Liberal documentary filmmaker Michael Moore claimed last week that President Donald Trump is a mass murderer, comparing Trump to terrorist Osama bin Laden.
Moore's shocking comments came on the 19th anniversary of the 9/11 terrorist attacks. He made them on an "emergency" episode of his podcast.
What did Moore say?
According to Moore, "no American other than Confederate President Jefferson Davis and his General Robert E. Lee has killed more Americans than Donald J. Trump."
Moore's comments came during a lengthy diatribe about Trump's response to the coronavirus pandemic. Moore claimed Trump is directly responsible for the deaths of Americans who have died from COVID-19.
"Now you can say, 'Well, hey, you know, Trump didn't actually kill them with his own hands.' Yeah, that's true. But I can tell you with a fact that Osama bin Laden did not fly a single one of those godd**m airplanes. So he's innocent? No," Moore said.
"Trump is a mass killer," he claimed.
"Trump stood down and knowingly allowed 200,000 Americans to die," Moore said earlier in the podcast. "That is 67 9/11s. Take the dead of this day, take the dead of 9/11, and multiply it by 67 times and that's how many people have died of the coronavirus. Trump knew. So much could have been avoided."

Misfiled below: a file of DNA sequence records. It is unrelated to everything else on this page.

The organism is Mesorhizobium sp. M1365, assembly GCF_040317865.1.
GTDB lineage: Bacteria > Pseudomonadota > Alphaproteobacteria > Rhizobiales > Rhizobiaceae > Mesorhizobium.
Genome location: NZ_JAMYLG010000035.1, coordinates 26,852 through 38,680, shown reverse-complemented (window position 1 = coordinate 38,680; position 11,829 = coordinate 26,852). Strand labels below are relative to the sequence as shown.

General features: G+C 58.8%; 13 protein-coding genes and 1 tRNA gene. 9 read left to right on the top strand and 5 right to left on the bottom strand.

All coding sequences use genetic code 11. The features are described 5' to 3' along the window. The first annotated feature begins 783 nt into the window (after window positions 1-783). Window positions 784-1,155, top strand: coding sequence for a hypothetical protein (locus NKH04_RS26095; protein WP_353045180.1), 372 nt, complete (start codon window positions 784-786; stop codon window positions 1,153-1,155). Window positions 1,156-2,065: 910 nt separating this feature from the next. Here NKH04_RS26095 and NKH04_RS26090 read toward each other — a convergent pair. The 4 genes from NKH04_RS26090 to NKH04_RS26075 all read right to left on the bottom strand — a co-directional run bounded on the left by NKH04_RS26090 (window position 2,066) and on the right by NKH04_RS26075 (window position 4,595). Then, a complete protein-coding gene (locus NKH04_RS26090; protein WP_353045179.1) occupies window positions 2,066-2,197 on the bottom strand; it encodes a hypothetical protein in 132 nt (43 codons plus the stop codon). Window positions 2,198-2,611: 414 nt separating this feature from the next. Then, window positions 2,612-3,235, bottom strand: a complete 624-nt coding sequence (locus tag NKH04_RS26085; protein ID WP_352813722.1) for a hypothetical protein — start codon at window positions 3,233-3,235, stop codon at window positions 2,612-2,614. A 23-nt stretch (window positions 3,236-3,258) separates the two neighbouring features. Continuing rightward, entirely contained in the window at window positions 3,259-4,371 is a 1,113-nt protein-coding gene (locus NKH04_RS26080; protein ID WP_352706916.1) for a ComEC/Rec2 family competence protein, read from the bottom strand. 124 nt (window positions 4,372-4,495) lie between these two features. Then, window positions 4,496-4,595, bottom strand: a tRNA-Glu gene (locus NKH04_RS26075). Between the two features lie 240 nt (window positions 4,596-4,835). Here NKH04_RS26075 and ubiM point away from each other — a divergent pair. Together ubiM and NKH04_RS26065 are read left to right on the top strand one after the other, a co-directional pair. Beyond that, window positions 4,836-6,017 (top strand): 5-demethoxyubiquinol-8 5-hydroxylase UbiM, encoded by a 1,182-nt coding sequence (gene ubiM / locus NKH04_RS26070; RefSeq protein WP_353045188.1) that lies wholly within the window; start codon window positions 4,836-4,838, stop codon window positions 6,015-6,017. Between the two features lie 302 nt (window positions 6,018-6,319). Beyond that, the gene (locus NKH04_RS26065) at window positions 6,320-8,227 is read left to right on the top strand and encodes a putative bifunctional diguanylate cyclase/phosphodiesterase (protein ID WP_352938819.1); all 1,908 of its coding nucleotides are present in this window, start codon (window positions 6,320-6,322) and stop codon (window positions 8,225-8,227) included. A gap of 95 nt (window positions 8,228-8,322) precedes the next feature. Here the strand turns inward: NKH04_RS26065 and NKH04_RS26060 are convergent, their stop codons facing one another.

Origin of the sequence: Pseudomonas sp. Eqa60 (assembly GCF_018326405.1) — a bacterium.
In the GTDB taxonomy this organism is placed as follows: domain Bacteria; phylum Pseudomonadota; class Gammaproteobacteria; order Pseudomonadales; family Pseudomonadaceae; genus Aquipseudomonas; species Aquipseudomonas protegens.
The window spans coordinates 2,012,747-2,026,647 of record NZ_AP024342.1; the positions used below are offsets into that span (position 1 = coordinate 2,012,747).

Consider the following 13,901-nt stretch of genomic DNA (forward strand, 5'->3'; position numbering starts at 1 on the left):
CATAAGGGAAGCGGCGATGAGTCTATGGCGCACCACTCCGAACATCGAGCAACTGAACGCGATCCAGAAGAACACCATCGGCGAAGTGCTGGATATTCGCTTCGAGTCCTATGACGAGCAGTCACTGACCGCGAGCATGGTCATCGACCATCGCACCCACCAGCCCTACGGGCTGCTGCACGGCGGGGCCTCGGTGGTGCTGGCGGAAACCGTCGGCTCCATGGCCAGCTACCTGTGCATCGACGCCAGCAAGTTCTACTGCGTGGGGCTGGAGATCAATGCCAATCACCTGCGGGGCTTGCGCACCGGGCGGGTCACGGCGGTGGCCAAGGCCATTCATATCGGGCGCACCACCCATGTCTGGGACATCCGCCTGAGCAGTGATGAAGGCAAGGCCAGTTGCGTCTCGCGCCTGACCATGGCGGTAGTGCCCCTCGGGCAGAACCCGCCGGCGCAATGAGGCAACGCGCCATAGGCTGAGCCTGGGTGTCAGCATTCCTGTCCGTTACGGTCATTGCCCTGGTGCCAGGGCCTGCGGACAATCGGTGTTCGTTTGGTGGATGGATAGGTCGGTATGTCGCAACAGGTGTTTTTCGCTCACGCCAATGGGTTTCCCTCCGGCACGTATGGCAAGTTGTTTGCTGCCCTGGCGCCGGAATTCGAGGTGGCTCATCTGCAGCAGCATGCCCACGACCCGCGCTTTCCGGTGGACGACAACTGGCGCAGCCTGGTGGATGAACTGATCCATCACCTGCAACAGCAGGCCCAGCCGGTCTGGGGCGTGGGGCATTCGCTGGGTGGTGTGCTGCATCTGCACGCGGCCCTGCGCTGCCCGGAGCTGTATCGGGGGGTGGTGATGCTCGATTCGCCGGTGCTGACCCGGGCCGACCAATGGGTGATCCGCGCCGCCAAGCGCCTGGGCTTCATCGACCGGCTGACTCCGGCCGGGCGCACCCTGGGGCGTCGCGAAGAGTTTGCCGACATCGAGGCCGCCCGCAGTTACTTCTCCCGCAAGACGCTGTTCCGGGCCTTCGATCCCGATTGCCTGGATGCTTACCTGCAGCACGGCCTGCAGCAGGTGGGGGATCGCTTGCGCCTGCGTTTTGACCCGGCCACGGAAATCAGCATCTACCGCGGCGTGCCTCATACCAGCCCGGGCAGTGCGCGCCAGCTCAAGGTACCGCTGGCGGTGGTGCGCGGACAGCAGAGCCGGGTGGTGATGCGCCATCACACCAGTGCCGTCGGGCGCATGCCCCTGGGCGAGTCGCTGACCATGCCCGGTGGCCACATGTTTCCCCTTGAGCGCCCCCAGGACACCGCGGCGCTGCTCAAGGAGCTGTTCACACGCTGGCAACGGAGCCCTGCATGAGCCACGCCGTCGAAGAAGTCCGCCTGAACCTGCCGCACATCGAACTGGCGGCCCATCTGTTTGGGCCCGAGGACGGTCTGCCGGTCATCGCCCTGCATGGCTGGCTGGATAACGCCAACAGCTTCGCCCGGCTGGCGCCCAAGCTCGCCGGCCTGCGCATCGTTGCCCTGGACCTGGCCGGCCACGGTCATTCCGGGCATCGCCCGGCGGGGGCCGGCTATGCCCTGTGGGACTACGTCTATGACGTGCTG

What's the background?
Moore's unhinged rant came in response to selectively leaked excerpts from journalist Bob Woodward's upcoming book in which Trump sat with Woodward for 18 separate interviews.
During one of those interviews, Trump revealed to Woodward exactly what he knew about the coronavirus and when he knew it.
President Donald Trump admitted he knew weeks before the first confirmed US coronavirus death that the virus was dangerous, airborne, highly contagious and "more deadly than even your strenuous flus," and that he repeatedly played it down publicly, according to legendary journalist Bob Woodward in his new book "Rage."
"This is deadly stuff," Trump told Woodward on February 7. In a series of interviews with Woodward, Trump revealed that he had a surprising level of detail about the threat of the virus earlier than previously known. "Pretty amazing," Trump told Woodward, adding that the coronavirus was maybe five times "more deadly" than the flu.
The comments Trump made in his interview with Woodward stood in stark contrast with those he made publicly.
In fact, in a later interview with Woodward in March, Trump admitted that he "wanted to always play it down," referring to COVID-19, because he did not "want to create a panic."